Dōgen’s Extensive Record (Paperback) - Foreword

A Translation of the Eihei Kōroku


824 pages, 6 x 9 inches


ISBN 9780861716708

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ISBN 9780861719426

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There is a principle in Zen Buddhism that for our practice to be alive and relevant to the actual problems of our current suffering as sentient beings, we must go beyond the previous ways the tradition has gone beyond itself. Here in this wonderful translation of the Extensive Record, we have a separate transmission that goes beyond the Zen tradition of separate transmissions beyond the Buddhist scriptures. Now, thanks to the great and loving efforts of two devoted students of Eihei Dōgen, we are challenged by this vast pile of precious records from our brilliant ancestor. These are records of his repeated attempts to free his self-expression from the Chinese Zen tradition of trying to leap free of the Buddhist tradition. In the face of this tradition, how are we going to study this oceanic record without damaging the living spirit that brings us to this text in the first place? One possibility would be to close the book now. But if we avoid reading it, how will we develop our skill as escape artists? On the other hand, if we do read and study these dusty old records, how will we avoid becoming like Huangbo’s “dreg slurpers”?

In reading this text, we can see how our Lofty Ancestor ingested, transformed, and became a new expression of his own Dharma nourishment. We can observe how his study chews up the records of his own ancestors and completely or incompletely digests them. We can see how his process of meditative digestion turns the old stories of the tradition into warmth, Dharma protein, and waste products. Or do we suppose that the Ancestor is so great that he completely burns up the tradition, with no waste products?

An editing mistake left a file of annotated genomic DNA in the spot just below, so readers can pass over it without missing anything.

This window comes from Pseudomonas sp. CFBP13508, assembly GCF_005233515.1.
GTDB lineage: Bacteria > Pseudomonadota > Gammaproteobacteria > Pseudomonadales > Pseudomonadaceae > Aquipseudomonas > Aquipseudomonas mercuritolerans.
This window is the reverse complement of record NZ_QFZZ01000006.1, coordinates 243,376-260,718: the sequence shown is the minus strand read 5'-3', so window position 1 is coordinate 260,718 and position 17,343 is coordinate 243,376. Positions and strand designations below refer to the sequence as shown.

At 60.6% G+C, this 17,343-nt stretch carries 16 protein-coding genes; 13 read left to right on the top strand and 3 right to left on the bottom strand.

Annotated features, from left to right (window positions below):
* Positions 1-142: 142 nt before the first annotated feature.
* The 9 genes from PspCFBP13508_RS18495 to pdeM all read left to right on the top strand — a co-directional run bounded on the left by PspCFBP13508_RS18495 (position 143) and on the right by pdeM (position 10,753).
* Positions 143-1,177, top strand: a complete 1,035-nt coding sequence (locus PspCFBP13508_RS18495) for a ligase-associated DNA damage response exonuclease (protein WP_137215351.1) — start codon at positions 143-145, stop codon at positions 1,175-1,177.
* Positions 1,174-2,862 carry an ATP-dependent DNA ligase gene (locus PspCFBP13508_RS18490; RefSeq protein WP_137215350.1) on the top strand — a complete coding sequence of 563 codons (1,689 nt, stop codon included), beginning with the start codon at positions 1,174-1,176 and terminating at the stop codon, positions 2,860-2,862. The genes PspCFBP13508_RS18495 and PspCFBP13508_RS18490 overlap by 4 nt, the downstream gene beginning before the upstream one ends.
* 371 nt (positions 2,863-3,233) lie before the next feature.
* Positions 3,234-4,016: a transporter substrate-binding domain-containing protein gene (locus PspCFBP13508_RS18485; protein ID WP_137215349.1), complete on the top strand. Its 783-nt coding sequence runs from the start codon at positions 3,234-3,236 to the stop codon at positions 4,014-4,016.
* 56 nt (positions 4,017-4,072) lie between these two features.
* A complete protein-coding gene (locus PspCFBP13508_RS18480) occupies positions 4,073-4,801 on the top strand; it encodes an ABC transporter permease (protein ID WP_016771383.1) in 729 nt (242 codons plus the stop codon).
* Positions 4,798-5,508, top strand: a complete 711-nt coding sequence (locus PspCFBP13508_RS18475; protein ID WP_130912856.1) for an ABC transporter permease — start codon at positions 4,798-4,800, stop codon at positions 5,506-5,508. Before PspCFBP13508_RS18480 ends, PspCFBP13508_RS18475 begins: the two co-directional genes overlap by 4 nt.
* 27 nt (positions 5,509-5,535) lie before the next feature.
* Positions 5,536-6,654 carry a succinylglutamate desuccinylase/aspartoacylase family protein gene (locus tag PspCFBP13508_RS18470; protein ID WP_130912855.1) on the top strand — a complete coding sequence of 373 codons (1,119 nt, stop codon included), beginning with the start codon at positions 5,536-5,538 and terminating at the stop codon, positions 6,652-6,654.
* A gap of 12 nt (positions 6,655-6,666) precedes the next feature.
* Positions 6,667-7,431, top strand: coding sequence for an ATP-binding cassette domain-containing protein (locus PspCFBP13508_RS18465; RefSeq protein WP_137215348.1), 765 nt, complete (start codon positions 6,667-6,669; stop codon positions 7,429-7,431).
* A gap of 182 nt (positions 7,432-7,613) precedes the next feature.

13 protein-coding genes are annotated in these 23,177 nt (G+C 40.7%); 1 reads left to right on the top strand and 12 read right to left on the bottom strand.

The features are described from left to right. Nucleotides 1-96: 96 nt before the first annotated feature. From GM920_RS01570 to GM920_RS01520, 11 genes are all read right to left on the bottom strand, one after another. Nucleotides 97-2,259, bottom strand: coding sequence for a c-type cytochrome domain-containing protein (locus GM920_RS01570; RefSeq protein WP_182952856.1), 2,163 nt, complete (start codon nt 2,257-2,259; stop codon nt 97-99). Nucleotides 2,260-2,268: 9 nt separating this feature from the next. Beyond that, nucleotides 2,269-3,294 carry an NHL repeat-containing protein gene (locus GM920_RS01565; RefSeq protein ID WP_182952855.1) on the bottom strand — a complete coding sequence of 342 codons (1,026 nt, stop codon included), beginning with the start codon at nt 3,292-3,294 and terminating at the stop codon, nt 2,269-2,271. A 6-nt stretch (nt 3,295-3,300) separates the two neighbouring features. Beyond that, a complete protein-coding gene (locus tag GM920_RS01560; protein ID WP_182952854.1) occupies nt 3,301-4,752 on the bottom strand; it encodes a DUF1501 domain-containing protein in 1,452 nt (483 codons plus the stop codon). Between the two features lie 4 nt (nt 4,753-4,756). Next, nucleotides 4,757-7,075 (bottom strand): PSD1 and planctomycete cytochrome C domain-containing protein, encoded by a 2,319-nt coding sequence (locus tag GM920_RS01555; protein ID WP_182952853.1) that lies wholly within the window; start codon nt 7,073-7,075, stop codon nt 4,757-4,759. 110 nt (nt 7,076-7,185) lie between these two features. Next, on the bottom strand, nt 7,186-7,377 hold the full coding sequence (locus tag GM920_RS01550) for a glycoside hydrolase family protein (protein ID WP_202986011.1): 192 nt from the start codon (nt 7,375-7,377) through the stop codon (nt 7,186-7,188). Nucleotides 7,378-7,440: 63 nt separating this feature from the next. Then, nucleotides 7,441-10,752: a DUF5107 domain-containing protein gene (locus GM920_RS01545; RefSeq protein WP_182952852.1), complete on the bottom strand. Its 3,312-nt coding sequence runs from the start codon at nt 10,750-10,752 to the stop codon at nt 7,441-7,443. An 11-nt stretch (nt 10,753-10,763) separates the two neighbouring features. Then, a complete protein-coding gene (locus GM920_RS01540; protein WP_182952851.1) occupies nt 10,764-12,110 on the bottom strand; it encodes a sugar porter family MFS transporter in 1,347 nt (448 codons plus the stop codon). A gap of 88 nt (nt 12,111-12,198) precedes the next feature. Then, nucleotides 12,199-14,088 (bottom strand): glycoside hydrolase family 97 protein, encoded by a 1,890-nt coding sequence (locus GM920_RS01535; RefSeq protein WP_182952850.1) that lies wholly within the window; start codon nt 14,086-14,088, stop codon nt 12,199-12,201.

If we just sit by and watch while not participating in the dynamic way that Dōgen leaves the tradition behind in the dust, the dust will engulf our present generation. We must gratefully receive these records into the furnace of the ancestors’ samādhi and let them be completely burned up, thus giving off their great sweetness and light.

The cooking of the ancestors’ samādhi is demonstrated on every page of the Vast Record of Eihei. For example, in Dharma hall discourse 503 of this marvelous translation, we hear that a monk asked the great Chinese master Yunmen, “What is Buddha?” Yunmen then stands on the Buddha’s shoulders, leaps, and says, “A dried piece of shit.” Then Dōgen’s master, Tiantong Rujing, going beyond Yunmen, composed a verse saying:

Yunmen took a shit from the opposite end,
Upsetting Gautama, like an acupuncture needle in a painful spot.
We need to see the ocean dried up clear to the bottom,
To know the person dead, without remaining mind.

Then our great Japanese ancestor, going beyond his master, says:

Today, I, Eihei, would like to continue this rhyme:

How could myriad activities lead to this careless nature?
When Buddha was sick, Jīvaka offered a needle.
Even if we see the ocean dried up without any bottom,
Who can clarify the person dead, without a mind remaining?

Now it’s our turn. Do we have a fresh needle to offer? Are we in the West ready to enter this process and make our contribution to this tradition of transcendence of tradition?

Out of deep gratitude for our living tradition, I am not going to study this text any further without wholeheartedly vowing with each reading to express myself in such a way as to stand on the shoulders of this record and leap beyond it, thereby beginning to repay the boundless kindness and compassion that has gone into its creation, preservation, and new translation. How about you? Will you join me in this vow to thoroughly study and continuously refresh this tradition of endless transcendence?

Nine bows,

Tenshin Zenki Reb Anderson
Senior Dharma Teacher and former Abbot
of San Francisco Zen Center


How to cite this document:
© Taigen Dan Leighton and Shohaku Okumura Dōgen's Extensive Record (Wisdom Publications, 2010)

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